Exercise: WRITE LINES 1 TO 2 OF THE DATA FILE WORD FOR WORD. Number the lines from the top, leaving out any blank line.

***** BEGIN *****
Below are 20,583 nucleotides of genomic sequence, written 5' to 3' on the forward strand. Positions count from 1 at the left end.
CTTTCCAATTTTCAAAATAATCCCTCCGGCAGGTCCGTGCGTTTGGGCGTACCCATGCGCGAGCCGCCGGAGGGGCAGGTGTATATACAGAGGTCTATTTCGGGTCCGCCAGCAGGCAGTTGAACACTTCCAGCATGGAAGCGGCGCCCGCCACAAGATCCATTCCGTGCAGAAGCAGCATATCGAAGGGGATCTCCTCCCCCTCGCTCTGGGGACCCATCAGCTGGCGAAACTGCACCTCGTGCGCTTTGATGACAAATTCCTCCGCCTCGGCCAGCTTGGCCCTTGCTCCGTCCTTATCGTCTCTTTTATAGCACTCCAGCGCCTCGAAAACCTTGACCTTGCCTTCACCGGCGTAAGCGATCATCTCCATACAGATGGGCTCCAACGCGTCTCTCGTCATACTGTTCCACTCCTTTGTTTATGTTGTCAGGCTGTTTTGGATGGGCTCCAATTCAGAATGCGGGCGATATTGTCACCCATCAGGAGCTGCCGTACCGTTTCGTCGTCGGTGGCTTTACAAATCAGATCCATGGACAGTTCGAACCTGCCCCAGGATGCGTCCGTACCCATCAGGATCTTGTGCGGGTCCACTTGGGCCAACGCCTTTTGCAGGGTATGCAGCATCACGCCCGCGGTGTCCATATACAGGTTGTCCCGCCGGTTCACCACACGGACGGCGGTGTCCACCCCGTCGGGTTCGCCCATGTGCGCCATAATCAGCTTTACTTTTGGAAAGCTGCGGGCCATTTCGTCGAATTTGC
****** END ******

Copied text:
Below are 20,583 nucleotides of genomic sequence, written 5' to 3' on the forward strand. Positions count from 1 at the left end.
CTTTCCAATTTTCAAAATAATCCCTCCGGCAGGTCCGTGCGTTTGGGCGTACCCATGCGCGAGCCGCCGGAGGGGCAGGTGTATATACAGAGGTCTATTTCGGGTCCGCCAGCAGGCAGTTGAACACTTCCAGCATGGAAGCGGCGCCCGCCACAAGATCCATTCCGTGCAGAAGCAGCATATCGAAGGGGATCTCCTCCCCCTCGCTCTGGGGACCCATCAGCTGGCGAAACTGCACCTCGTGCGCTTTGATGACAAATTCCTCCGCCTCGGCCAGCTTGGCCCTTGCTCCGTCCTTATCGTCTCTTTTATAGCACTCCAGCGCCTCGAAAACCTTGACCTTGCCTTCACCGGCGTAAGCGATCATCTCCATACAGATGGGCTCCAACGCGTCTCTCGTCATACTGTTCCACTCCTTTGTTTATGTTGTCAGGCTGTTTTGGATGGGCTCCAATTCAGAATGCGGGCGATATTGTCACCCATCAGGAGCTGCCGTACCGTTTCGTCGTCGGTGGCTTTACAAATCAGATCCATGGACAGTTCGAACCTGCCCCAGGATGCGTCCGTACCCATCAGGATCTTGTGCGGGTCCACTTGGGCCAACGCCTTTTGCAGGGTATGCAGCATCACGCCCGCGGTGTCCATATACAGGTTGTCCCGCCGGTTCACCACACGGACGGCGGTGTCCACCCCGTCGGGTTCGCCCATGTGCGCCATAATCAGCTTTACTTTTGGAAAGCTGCGGGCCATTTCGTCGAATTTGC